If you don’t know what to do, don’t do anything– Sheik yer’mami
If you don’t know what to do, throw money at it.– Oz government
Throwing money at people who hate us is the most idiotic thing any nation can possibly do.
A diverse range of organisations including multicultural youth services, Islamic mosques, and community sporting groups will be paid by directly by Canberra to turn would-be jihadists away from hatred and violence and back towards integration with their communities.
The organisations will use their share of an expanded $1.6 million program to provide early intervention, counselling, health, and employment support services aimed at stopping wayward youths from becoming alienated and succumbing to dangerous radicalisation at the hands of criminal ideologues.
The move reveals the government’s assessment that the real frontline in the war against the insidious threat of lone-wolf, religiously motivated terrorism is a home-grown one.
“Home-grown” is annoying rubbish. Islam is an imported problem. We must weed it out, not allow it to grow.
Attorney-General George Brandis will announce on Saturday the allocation of the new federal funds for primary intervention programs aimed at identifying potential jihadists and other violent and anti-social extremists such as white supremacist groups.
The government believes the internet has “facilitated” processes that can result in young people becoming socially isolated and identifying more strongly with violent ideas and charismatic online mentors, than with peers and leaders in their own society. “This really is the next stage of grooming,” said one official, acknowledging similarities with the criminal methods of some paedophiles.
Islam calls the believers to jihad. The internet is just another tool.
Senator Brandis said the program had been designed to “identify radicalised at-risk individuals and provide tailored services to address the root causes of their radicalisation”.
To counter it, grants under the ‘Living Safe Together’ program have been awarded to a raft of organisations, mostly in Sydney and Melbourne, to develop anti-radicalisation messages, help re-establish healthy functional relationships within families, rebuild key supports such as social “positive peer networks”, and to promote physical activities such as sports participation.
“This capability did not previously exist,” he said.
“Individuals are participating in diversion programs receiving services such as mentoring, counselling, education and employment support to help them turn away from violent ideologies.
“Extremist groups not only threaten the peace and cohesion of our society, but they are actively targeting young Australians for recruitment.”
These half-assed government programs will not change that.
Of 34 grants so far awarded, 23 are in Melbourne and Sydney, although not all organisations will be publicly identified as recipients because being seen as agents of the government may erode their effectiveness in reaching out to disaffected youth.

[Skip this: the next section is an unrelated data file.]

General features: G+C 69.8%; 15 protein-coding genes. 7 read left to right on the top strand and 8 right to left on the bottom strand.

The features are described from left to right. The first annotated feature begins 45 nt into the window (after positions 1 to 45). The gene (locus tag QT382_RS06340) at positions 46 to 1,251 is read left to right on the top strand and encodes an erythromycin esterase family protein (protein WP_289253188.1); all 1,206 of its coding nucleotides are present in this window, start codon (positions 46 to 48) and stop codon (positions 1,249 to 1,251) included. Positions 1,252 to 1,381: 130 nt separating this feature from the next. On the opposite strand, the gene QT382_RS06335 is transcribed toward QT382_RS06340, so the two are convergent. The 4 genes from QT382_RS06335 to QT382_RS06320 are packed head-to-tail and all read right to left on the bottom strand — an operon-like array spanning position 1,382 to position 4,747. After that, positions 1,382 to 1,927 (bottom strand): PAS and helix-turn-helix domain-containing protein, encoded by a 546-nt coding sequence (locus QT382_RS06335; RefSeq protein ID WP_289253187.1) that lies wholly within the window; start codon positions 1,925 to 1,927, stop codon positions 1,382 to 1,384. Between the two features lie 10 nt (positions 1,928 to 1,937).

All funds should be concentrated towards defence and for the counter jihad, not one cent should go to Islamic groups.
Some of the money will be directed at the recruitment of teenagers “hanging around on the street” rather than those groomed on the internet.
Sydney’s Bankstown Multicultural Youth Service received the maximum $50,000 to connect with street kids either already under the influence of extremists or regarded as likely to fall prey to their pernicious hate-preaching.
Sounds like they’re trying to get the imam out of the mosque and the Koran out of the madrassa. Hopeless.
The organisation’s Mary Malak said the extra federal funding would be “very helpful”.
Like some female multiculti worker could influence the genocidal ideology of Islam.
“We’ve already been doing street work, that’s what our service does, but this money is going to help us do that extra work that we’ve been really struggling to cover to help young people come back,” she said.
Ms Malak said extremists specifically targeted youths whose normal supports had failed leaving them homeless, or without the normal protection of families and peers.
We know that the jihadists are not “marginalised youths”, they are the ones who take their religion seriously.
“They’re different from the ones who are recruited through the internet – our kids are recruited because of a lack of belonging, or a lack of safety, and sometimes family break-up, so there’s a need for family restoration work to be done, there’s a need for work with their peers to strengthen up the networks on the street so that they don’t feel so vulnerable.
“The ones we work with are targeted by extremists because they’re vulnerable, because they’re homeless and can’t get into a refuge and these guys approach these kids and say, ‘Look brother, we’ll look after you, we care for you and stuff’, and that’s how these kids are getting recruited.”
Hardly. The recruitment starts at home. And in the mosque.